World Accessibility Day
It was a hot sticky day in Sydney as I walked along the leafy suburban Roseville Street with my first guide dog Jordie. I was wearing shorts and a t-shirt, so put my phone and keys in the little backpack she wears — it’s usually filled with plastic bags for when I go on poop patrol.
As I walked past an outdoor cafe my phone rang.
“Hey Jordie,” I said “your phone’s ringing,” as I stopped to unzip the backpack and take the call.
I laughed out loud when I heard one of the latte sippers say to another —
“Oh look, that guide dog has its own mobile phone.”
Guide dogs often draw attention to the user. This can sometimes be positive — I understand they are an excellent “chick magnet” — but sometimes the attention is not preferred. And sometimes the questions asked range from funny to bizarre.
Here are some I have experienced. I am sure there are many others.
1. As I arrive (usually from a female)
“Awww, isn’t he cute!?
“Thanks, and the dog’s not bad looking either.”
2. As I get off the train, from an amazed schoolboy:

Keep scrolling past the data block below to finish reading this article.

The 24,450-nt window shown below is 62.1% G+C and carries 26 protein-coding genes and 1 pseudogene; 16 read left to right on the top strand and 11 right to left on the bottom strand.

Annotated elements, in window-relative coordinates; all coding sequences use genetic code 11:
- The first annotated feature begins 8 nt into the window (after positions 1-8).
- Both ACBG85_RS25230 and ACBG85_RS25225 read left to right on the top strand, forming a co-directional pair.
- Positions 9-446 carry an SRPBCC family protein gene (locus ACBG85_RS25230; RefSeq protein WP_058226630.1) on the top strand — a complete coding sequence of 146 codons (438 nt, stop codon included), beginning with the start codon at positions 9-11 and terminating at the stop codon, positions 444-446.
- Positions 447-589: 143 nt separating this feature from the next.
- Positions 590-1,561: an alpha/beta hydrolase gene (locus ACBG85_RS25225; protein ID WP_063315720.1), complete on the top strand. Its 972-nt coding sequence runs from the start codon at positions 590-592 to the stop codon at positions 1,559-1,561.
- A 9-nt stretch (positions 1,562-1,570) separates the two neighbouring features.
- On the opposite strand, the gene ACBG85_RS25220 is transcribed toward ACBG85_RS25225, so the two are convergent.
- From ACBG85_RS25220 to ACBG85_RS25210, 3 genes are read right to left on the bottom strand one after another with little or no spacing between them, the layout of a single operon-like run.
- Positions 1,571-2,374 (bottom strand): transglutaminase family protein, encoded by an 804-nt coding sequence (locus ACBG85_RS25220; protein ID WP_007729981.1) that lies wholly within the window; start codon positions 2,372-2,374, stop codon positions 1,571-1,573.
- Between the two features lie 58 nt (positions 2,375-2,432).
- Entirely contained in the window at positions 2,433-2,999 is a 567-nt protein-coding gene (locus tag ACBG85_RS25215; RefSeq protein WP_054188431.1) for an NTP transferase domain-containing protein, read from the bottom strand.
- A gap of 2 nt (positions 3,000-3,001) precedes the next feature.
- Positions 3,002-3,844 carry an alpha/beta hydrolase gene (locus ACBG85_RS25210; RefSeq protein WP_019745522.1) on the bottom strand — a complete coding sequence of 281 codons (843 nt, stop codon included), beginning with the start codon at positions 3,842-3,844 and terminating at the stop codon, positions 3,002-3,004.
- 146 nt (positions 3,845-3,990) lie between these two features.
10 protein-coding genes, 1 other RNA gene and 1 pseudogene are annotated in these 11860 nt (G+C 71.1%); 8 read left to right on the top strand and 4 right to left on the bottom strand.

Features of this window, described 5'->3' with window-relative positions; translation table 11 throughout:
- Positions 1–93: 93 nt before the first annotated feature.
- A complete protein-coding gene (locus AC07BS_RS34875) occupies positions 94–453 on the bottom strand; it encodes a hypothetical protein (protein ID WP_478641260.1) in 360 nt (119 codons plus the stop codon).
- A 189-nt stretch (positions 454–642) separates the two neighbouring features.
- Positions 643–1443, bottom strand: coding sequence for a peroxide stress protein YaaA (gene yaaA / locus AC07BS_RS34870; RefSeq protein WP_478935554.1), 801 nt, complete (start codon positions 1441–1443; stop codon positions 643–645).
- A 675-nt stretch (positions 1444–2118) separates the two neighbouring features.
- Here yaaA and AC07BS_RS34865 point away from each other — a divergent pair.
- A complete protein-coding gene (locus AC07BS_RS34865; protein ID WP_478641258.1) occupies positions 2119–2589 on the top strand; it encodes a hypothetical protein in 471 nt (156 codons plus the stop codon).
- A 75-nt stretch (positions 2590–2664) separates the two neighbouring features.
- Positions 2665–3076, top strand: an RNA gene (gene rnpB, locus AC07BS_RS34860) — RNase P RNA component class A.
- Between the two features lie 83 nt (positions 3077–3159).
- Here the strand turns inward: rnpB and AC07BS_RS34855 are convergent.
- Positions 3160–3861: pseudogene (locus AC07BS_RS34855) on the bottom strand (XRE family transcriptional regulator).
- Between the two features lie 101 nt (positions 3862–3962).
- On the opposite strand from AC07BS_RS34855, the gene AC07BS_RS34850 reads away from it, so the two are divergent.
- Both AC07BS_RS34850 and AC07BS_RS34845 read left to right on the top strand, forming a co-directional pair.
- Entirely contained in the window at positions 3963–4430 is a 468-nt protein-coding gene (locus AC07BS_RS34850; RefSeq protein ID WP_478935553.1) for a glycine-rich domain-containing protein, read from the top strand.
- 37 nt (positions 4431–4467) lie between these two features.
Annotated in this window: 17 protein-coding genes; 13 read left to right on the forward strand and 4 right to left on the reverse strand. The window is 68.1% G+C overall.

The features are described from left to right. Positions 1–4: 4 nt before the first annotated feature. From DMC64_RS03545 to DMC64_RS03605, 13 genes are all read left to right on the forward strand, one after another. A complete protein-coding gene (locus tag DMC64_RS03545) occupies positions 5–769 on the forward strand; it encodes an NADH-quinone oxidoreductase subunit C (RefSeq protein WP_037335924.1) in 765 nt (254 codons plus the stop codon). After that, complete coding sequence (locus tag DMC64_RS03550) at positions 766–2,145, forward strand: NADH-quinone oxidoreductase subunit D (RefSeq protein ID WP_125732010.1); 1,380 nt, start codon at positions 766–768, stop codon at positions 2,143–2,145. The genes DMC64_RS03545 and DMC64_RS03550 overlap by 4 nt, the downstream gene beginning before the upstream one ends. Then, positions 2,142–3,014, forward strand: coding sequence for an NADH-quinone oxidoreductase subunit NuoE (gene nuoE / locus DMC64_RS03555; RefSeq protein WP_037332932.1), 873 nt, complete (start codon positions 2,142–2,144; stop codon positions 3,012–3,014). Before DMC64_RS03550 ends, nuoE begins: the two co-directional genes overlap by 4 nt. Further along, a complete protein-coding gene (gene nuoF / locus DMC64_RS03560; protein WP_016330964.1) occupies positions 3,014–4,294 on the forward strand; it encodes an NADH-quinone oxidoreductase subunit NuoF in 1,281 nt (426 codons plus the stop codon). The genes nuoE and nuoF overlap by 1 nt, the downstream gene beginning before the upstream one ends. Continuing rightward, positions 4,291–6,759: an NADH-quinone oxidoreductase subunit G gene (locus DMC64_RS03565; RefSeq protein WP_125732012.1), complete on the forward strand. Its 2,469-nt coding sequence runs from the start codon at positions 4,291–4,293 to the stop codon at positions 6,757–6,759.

“Wow, how does the dog know which station to get off?”
“She listens to the announcements, just like I do.”
3. Question to me
“Is this the first time you have been here? How did the dog know the way?”
“I let her borrow my GPS.”
4. I walk into the supermarket, and ask for some assistance to locate the items I need.
“But can’t the dog find them for you?”
5. As I get into a taxi:
“Does your dog bite??
“Only when she’s hungry. That reminds me, I haven’t fed her today.”
6. As I walk into a lift on the 32nd floor I ask the man who joins me if he could press the button for ground, please.
After my third repetition of the question, he replies –
“Oh, are you talking to me? I thought you were asking the guide dog.”
7. In a restaurant
“Shall I give the menu to your dog so that she can read it to you?”
I had no words.
8. As I try to walk into a crowded pub, from the security guard –
“You can’t bring your guide dog in here. It is a security risk.”
“In what way,” I ask.
“I don’t know, but I’m sure it is,” He replies.
His manager didn’t share his view.
9. From a restaurant patron
“I can’t finish my steak. Can I give it to your dog?”
I firmly reply no, explaining that she is not allowed to eat on the job.
“Ok,” he says, “I’ll put it in a doggy bag.” And laughs loudly.
It’s good to see people entertaining themselves.
10. I was once refused entry to a restaurant because of my guide dog.
When I explained to the proprietor that it was against the law to refuse us entry, he put the matter to a vote amongst his patrons, going from table-to-table counting responses. She won with an overwhelming majority.